Scientists discover brain cells which can banish hunger

Scientists discover brain cells which can be activated to banish hunger and stop people overeating

Flip the switch to lose fat: Scientists discover brain cells which can be activated to banish hunger and stop people overeating

  • Researchers say they’ve found a way to produce the same signal as a meal does
  • Targeting specific brain cells means meds could be specific to reducing appetite
  • The experts hope their findings will help tackle the worldwide obesity crisis

Scientists may have worked out how to flip a switch in the brain to stop people over-eating and getting fat.

Certain cells in the brain could be ‘turned on’ to make someone feel full, banishing their hunger or cravings.

Researchers say they have discovered for the first time which cells need to be stimulated to mimic the effect of eating a meal.

And making people feel full could stop them eating so much, helping them to lose weight or avoid becoming fat or obese in the first place. 

Although drugs already exist to combat obesity, this discovery could make it easier to be more specific when targeting the area of the brain which controls appetite.   

Obesity rates could be reduced by using a drug to activate a part of the brain which produces the hormone which tells the body someone is full and reduces the amount of food they eat

A team led by the University of Aberdeen experimented on mice to see how the appetite could be controlled by targeting specific cells in the brain.

The cells are found in a part of the brain which receives information from the gut about how much food has been eaten.

Researchers say they could ‘turn on’ the cells – called POMC neurons – to produce the same fullness hormone the body would send out after a meal.

  • Vapers who use e-cigarettes every day are almost TWICE as…

    Policewoman, 39, dies after being refused cancer drug on the…

    One patient waited 62 HOURS for an ambulance and four waited…

    Patient is diagnosed with killer MERS virus in Leeds as…

Share this article

This could be used by doctors to tackle obesity, which is a growing problem around the world – 22 per cent of all adults globally are expected to become obese by 2045.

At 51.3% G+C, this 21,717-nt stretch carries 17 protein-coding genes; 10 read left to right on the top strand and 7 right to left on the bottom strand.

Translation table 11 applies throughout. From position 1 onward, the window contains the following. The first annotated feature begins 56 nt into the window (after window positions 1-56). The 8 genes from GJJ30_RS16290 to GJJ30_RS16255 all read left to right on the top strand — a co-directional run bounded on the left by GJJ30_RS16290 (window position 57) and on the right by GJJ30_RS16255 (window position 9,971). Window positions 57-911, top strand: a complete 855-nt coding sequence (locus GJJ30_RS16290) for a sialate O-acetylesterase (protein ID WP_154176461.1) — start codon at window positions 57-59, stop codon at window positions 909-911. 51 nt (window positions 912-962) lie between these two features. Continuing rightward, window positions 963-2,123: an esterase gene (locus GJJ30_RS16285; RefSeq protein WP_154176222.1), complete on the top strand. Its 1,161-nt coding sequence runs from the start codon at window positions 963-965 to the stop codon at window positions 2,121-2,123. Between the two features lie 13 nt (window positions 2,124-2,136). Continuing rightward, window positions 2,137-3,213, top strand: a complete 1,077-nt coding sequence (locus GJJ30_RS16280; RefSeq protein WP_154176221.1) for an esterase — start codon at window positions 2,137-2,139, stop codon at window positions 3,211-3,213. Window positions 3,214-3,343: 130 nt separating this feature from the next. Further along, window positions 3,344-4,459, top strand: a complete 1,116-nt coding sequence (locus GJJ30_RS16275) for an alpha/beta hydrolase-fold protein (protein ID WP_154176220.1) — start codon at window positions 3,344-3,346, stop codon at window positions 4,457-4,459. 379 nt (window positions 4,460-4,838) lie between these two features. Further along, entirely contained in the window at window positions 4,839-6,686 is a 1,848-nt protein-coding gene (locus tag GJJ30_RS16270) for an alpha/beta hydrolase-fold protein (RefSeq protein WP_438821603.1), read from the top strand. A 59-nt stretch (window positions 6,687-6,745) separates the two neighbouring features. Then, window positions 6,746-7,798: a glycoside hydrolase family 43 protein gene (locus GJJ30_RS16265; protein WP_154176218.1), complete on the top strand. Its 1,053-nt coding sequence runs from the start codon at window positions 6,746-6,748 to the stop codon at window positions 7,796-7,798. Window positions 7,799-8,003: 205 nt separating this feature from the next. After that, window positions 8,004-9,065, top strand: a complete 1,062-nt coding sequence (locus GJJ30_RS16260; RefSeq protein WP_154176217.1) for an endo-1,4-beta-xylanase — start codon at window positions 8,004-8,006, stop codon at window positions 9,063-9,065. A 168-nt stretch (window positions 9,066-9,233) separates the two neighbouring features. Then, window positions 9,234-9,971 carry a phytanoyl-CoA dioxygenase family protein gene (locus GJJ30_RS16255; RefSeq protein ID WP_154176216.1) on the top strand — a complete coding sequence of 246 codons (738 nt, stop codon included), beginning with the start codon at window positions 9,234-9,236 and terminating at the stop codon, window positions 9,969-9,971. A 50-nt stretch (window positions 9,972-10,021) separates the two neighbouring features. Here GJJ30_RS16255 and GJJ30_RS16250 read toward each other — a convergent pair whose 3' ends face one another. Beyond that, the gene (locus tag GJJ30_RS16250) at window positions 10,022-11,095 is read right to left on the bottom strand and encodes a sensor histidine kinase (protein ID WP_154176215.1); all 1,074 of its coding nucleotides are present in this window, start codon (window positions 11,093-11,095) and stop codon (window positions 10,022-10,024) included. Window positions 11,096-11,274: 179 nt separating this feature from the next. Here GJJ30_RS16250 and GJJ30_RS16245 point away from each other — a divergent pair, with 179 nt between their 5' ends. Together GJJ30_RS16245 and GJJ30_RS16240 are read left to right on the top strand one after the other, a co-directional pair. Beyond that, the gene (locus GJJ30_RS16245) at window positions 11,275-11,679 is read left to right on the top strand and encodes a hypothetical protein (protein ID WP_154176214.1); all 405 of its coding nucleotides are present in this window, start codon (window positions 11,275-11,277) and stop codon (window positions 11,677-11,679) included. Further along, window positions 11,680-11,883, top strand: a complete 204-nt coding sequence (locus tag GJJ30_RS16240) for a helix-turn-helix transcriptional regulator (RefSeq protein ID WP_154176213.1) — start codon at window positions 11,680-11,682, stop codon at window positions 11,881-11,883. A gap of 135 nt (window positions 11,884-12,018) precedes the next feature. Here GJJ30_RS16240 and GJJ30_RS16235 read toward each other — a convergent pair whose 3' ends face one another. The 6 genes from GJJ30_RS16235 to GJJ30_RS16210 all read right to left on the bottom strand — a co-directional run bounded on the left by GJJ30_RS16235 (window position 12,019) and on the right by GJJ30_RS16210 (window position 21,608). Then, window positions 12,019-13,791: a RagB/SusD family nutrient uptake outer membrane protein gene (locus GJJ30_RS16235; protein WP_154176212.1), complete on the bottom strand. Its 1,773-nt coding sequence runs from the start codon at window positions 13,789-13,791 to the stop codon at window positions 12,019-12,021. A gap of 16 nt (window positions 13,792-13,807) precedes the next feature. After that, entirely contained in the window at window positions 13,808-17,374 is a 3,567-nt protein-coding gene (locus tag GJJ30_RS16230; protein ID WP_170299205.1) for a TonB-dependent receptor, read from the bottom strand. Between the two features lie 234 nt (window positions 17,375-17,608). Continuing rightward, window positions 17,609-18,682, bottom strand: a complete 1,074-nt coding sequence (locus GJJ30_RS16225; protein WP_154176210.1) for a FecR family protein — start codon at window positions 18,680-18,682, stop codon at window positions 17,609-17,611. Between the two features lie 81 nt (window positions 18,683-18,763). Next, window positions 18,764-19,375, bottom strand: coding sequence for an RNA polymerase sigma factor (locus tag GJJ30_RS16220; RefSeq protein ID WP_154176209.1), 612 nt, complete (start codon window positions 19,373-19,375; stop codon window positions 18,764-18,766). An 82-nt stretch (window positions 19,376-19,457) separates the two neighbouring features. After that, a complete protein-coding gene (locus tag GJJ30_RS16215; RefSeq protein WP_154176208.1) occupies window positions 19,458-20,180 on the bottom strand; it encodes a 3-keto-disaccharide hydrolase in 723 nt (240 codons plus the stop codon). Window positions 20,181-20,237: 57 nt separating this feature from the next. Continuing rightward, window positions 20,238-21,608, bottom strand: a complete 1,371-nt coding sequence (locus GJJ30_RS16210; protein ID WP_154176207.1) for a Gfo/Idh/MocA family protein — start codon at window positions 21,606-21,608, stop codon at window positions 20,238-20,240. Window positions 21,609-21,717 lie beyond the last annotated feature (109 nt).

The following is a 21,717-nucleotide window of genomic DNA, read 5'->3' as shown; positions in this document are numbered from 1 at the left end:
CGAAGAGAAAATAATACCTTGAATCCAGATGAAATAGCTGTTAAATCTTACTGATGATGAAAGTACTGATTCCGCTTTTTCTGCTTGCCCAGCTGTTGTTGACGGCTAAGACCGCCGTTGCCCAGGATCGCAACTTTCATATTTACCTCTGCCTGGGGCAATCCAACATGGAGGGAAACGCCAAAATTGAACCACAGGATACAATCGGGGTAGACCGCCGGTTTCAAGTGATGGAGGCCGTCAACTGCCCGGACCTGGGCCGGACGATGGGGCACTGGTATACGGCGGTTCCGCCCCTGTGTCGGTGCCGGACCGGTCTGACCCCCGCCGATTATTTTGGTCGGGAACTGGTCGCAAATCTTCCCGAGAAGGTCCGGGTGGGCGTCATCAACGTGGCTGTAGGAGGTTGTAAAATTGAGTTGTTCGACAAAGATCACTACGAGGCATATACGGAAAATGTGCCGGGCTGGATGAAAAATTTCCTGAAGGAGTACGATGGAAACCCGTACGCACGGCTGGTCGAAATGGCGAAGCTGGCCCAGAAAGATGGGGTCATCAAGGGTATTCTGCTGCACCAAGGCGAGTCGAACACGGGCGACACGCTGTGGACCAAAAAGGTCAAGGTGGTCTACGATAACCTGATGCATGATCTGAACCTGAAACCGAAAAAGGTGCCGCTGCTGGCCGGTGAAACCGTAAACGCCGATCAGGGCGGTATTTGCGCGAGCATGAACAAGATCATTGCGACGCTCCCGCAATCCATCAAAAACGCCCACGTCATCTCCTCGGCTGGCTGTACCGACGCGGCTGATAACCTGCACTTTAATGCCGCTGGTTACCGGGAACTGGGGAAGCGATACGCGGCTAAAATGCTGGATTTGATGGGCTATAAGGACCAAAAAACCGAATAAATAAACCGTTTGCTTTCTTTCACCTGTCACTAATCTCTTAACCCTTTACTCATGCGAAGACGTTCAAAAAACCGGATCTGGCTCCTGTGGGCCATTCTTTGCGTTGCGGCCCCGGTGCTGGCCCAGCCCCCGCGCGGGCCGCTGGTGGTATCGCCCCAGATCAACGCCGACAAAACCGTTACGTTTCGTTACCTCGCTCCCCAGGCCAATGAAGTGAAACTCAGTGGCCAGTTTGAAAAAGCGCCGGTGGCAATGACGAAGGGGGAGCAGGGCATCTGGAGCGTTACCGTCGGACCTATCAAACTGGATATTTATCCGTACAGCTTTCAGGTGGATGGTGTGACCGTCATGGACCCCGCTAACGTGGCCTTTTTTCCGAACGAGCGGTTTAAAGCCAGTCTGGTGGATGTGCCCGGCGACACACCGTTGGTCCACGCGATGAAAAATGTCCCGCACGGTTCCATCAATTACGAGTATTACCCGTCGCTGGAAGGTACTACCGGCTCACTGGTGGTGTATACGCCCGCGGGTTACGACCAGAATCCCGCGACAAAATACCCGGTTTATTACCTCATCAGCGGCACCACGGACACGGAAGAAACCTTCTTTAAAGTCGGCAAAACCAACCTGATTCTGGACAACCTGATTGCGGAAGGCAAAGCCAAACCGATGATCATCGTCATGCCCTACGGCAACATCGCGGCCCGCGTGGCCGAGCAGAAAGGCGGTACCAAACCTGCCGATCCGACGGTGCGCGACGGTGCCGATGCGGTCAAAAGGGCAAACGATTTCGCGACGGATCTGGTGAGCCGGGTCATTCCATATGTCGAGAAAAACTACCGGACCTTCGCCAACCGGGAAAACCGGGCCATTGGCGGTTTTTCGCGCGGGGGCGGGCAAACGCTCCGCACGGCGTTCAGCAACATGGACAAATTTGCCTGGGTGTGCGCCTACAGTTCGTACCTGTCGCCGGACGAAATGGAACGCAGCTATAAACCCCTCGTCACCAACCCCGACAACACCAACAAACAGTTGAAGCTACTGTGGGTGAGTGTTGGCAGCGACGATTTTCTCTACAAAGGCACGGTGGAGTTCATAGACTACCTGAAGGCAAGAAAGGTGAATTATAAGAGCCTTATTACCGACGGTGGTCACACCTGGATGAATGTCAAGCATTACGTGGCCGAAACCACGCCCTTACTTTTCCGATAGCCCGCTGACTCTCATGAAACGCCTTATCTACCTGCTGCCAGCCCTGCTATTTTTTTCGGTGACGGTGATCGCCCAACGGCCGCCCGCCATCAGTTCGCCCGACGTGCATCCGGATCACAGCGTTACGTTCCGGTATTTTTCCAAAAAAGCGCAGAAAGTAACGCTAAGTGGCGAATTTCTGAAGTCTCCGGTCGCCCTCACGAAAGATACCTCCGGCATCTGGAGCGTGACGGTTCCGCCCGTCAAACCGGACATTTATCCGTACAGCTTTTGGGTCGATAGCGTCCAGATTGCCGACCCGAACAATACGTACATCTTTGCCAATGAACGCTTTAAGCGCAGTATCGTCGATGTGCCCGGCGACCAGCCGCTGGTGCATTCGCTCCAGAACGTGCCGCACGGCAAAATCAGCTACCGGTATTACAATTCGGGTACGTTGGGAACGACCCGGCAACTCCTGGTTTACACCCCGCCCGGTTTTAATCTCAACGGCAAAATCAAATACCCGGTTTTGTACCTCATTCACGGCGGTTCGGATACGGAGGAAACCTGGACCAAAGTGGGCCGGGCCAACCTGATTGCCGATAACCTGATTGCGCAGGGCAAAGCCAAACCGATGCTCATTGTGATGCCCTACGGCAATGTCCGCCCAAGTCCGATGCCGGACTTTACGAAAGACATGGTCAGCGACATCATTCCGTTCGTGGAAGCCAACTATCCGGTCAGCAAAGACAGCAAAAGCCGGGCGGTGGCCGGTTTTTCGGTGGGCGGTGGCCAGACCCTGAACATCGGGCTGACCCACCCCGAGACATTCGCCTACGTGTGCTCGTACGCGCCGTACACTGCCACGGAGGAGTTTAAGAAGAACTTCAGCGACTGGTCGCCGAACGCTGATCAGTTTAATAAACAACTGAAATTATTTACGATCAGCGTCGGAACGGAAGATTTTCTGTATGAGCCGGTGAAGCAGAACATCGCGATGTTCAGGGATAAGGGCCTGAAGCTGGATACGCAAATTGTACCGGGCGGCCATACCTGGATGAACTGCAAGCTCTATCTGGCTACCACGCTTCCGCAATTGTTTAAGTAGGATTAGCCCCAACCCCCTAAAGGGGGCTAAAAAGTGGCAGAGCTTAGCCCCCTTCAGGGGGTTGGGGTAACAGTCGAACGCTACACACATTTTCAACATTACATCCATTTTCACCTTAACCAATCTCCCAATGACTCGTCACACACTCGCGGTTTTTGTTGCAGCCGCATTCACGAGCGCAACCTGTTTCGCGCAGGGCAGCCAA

And the scientists say triggering the POMC nerve cells has a ‘significant and rapid impact on feeding behaviour’ – meaning it squashes the desire to eat.

In the study, when scientists activated this area of the brain mice ate less food.

‘Our discovery opens doors to new appetite medications’ 


Research has found how a hormonal problem could be making people obese.

Scientists from the University of California San Diego have managed to explain a condition called leptin resistance for the first time. 

The condition was already known about but not well understood. 

In an experiment on mice the experts found those fed a high fat diet produced an enzyme which damaged hormone receptors in the brain.

As a result, the hormone leptin – which tells the body when a person is full after eating – could not be absorbed, so the signal could not get through.

This means people with leptin resistance may continue to eat more than they need to because their body does not know it’s full.

The scientists say blocking the damaging enzyme – which they could do with medicine – would make the fullness response work properly so people would eat less.

The findings were published in the journal Science Translational Medicine. 

Lead scientist on the study, Professor Lora Heisler said: ‘Our discovery opens the door to new medications that could be developed to control appetite and improve health.

‘In this crucial brain area we found a small group of cells that control appetite.

‘We used new sophisticated techniques that allowed us to turn on these cells with drugs and, by doing this, were able to reduce food intake.

‘What these drugs do is spur POMC neurons into action, which mounts a relay of signals through the brain that let us know we have had enough to eat.’

Drugs could now target specific appetite-controlling brain cells  

Although pills used in the past to restrict appetite worked by controlling levels of the neurotransmitter serotonin, this important chemical has other functions in the body that led to unwanted side effects. 

The team in Aberdeen say their discovery could lead to more specific drugs which target only a person’s appetite.

People who are overweight or obese tend to eat more for various reasons.

Reducing appetite could combat obesity and its health risks

One study suggests, for example, that their brains feel less satisfied by food so they need to eat more to feel full.

Being able to shrink someone’s appetite using a medicine to limit how much they eat could help people lose weight, therefore reducing their risk of type 2 diabetes, heart disease, stroke and cancer.

The researchers’ findings were published in the journal Cell Metabolism. 

Source: Read Full Article